The “dead parrot” sketch was cited as the BC judge to determine the glucosamine sulfate class action


Not every lawsuit can tick the funny bones of the judiciary.

However, a judge in Vancouver this week discovered similarities between a class action lawsuit filed by a woman against a handful of pharmaceutical companies and a legendary British comedy skit involving an angry customer complaining that he was cheated to buy A dead parrot.

BC Supreme Court Judge Ward Branch wrote before citing almost all the so-called dead parrot sketches: “Sometimes consumers will buy but not receive what they ordered.” Giant Python’s Flying Circus At the beginning of alProof of the complete ruling of the class action claim.

The woman responsible for the legal charges, Ultra Kumari Krishnan, claimed that she spent several years buying glucosamine sulfate products that are said to be free of glucosamine sulfate.

When allowing Krishnan to sue, Blanche compared her to “Mr. Nut”-a customer in a sketch from decades ago. When the owner held a “Norwegian Blue” parrot, it turned out to be nailed. In its habitat-in Mr. Praline’s words, a “former parrot” has “expired, and it’s time to see his maker!”

“Like poor Mr. Prahran, [Krishnan] Complained that the health products she sold didn’t have the content on the bottle,” Branch wrote.

“[She] Admit that she is not sure what is in the bottle, but thinks that the important thing is that it is Is not Glucosamine sulfate. “

From dead parrot to dead shellfish

The judge approved class actions against WN Pharmaceuticals Ltd. and Natural Factors Nutritional Products Ltd. concerning products purchased after May 6, 2004 that claimed to contain glucosamine sulfate.

Glucosamine is part of human cartilage, but it is also present in the epidermis of shellfish. Glucosamine sulfate is produced by combining glucosamine and mineral salts.

Global sales of the compound are worth billions of dollars.

The glucosamine pill shown on the right is the core of a proposed class action lawsuit in British Columbia, which was brought by a customer who claimed that the product did not contain glucosamine sulfate, as listed. (Eric Risberg/Associated Press)

If Health Canada approves the glucosamine sulfate product, the manufacturer can say that it “helps alleviate the joint pain associated with osteoarthritis and prevent cartilage degradation.”

According to Branch’s ruling, the lawsuit was triggered by an academic article in 2012 that questioned the content of many commercial products that claimed to contain glucosamine sulfate.

Krishnan claimed that a professor at the University of British Columbia was hired to test a bottle of “Webber Naturals Glucosamine Sulfate 500 mg Capsules” and found that they did not contain “Glucosamine Sulfate or the so-called Glucosamine Sulfate Potassium Chloride.”

This distinction is crucial because the experts cited by the claimant stated that only glucosamine sulfate itself is effective in treating osteoarthritis, while other forms of glucosamine are more difficult to digest.

These companies disputed the claims. They also stated that their products meet the testing requirements of Health Canada, and the scientific tests performed by Krishnan’s experts exceeded government requirements.

When considering whether Health Canada’s approval of glucosamine sulfate in the prosecution was more important than the product actually contained glucosamine sulfate, Branch once again reached for the dead parrot sketch.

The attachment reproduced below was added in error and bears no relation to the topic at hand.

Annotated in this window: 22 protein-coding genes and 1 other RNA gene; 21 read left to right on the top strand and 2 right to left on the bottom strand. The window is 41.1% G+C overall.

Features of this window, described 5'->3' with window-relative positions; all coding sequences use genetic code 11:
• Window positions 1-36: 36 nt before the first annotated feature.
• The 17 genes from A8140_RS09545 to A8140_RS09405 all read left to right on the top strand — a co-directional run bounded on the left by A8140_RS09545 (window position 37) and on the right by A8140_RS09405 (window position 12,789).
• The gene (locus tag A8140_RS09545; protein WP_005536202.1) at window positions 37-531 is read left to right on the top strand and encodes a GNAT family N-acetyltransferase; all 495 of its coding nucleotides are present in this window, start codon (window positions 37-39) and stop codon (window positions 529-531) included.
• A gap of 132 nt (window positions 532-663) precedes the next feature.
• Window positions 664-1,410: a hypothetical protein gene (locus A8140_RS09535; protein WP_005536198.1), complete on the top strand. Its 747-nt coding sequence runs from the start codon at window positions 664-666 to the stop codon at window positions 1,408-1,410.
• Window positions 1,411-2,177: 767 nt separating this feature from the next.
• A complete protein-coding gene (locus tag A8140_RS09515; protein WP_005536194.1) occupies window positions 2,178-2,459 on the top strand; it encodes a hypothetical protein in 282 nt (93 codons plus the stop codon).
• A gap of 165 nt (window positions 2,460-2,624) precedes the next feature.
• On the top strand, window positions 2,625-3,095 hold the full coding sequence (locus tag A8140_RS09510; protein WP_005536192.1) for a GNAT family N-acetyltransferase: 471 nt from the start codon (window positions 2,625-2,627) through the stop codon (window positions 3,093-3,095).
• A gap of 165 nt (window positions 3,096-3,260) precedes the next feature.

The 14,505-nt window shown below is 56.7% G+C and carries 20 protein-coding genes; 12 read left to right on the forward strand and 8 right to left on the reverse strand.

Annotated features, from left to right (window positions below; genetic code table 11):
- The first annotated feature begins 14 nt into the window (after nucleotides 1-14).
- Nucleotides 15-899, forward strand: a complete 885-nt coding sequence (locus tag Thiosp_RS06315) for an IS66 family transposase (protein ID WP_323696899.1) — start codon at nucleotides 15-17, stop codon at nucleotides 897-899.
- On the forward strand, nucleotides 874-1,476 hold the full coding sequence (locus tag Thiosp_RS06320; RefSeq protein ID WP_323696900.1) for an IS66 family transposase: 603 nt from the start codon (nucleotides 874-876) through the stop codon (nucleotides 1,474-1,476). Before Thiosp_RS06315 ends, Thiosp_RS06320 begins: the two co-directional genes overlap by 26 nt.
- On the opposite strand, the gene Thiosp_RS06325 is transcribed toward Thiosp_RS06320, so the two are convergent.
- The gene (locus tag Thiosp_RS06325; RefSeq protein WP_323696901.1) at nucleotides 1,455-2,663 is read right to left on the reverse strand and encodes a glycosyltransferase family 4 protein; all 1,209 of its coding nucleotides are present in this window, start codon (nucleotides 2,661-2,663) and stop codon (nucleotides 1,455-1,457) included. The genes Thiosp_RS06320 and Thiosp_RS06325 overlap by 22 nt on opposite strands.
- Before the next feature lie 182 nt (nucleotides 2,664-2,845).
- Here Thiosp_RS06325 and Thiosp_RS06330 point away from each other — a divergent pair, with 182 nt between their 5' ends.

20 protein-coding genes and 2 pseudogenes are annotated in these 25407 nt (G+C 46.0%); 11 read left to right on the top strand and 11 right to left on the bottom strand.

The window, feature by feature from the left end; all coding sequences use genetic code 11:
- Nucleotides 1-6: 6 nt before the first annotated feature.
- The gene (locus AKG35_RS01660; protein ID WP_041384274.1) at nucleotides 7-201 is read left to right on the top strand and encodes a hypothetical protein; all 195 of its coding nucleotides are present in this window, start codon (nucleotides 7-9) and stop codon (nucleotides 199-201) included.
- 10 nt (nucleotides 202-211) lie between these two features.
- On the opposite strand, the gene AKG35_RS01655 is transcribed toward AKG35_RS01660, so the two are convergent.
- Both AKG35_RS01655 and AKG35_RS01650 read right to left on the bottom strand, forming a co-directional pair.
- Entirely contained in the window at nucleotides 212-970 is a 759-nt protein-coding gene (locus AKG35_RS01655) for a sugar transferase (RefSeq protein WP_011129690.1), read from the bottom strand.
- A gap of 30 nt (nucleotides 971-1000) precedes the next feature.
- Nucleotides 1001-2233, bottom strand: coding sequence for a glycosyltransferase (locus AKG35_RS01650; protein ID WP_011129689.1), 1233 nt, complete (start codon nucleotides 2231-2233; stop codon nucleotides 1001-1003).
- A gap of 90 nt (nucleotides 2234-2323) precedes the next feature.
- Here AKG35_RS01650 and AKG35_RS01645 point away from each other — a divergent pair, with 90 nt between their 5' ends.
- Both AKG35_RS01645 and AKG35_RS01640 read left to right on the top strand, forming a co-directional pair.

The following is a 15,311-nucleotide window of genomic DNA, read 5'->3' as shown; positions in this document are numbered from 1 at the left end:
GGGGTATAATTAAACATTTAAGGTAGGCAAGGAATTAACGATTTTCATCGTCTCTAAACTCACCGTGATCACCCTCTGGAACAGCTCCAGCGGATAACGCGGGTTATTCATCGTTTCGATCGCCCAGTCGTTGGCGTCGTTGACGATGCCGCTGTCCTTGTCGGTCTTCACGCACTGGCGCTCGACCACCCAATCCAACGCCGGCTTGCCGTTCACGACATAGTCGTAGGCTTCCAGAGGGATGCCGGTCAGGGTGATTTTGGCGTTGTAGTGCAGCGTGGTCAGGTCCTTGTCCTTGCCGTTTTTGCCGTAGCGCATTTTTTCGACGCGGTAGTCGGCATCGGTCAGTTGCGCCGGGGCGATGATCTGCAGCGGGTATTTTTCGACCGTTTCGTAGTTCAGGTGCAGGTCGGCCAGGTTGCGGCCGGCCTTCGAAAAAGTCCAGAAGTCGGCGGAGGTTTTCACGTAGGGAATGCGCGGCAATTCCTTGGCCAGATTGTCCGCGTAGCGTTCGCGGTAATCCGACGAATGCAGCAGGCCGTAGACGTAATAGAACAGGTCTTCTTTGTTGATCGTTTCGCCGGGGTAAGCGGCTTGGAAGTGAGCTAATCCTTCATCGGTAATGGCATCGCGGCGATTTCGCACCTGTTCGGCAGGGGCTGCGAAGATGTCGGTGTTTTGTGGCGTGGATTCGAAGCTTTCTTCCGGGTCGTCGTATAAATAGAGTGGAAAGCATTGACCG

The judge wrote: “In order to quote excerpts from the opening comedy, Health Canada’s testing protocol cannot turn dead parrots into live parrots.”

“Health Canada cannot make an agreement that requires a parrot to be sold as a live parrot only if it still has feathers, thereby preventing anyone from filing a lawsuit after selling a parrot that’joined the invisible choir’.”

When approving the class action for certification, Branch did not determine the value of the claim—only whether it met the threshold for proceeding. These allegations have not been confirmed in court.

‘Dazzling, numb’

A search of the Canadian Institute of Legal Information database revealed that the judiciary’s love for Monty Python is a British comedy troupe that created Flying circus A TV show broadcast on the BBC between 1969 and 1974.

Dead parrot sketches are particularly popular.

Members of Monty Python are still shown in the undated promotion. From left: John Chris, Terry Gilliam, Terry Jones, Graham Chapman, Michael Palin and Eric Adel. British comedy groups are often cited in Canadian court decisions. (PBS/Python (Monty) Pictures Ltd./Associated Press)

1998, Tax court judge The judge wrote that the behavior of the Canadian Ministry of Human Resources and Development employees was compared with the parrot seller’s treatment of taxpayer claims: “They just refused to accept that the parrot did not nap or meditate, but was actually dead.”

Alberta Court of Appeal Also quoted the sketch As a way to prove that the “dying” pipeline company that has been cancelled from the company registry cannot file a civil claim: “To borrow the irony of Monty Python, it is a non-entity, and denial does not change this fact,” the judges wrote.

In a literary tour, The Ontario High Court judge compared a witness Said to the so-called stupid minister of Monty Python that when he completed his testimony, his “credibility was reduced to confetti of existence” and that “his body was even shorter than when the trial began.”

The same judge described the closing submissions as “dazzling, numb” and “herniated disc.”

Not to be outdone, the BC Civil Adjudication Tribunal Was ruled in a dispute last year A man claimed to have been sold a defective parrot. In this case, the members of the arbitration tribunal found that there was an “implied guarantee” that the former parrot-Tiberius-would remain healthy for at least six months after the purchase.



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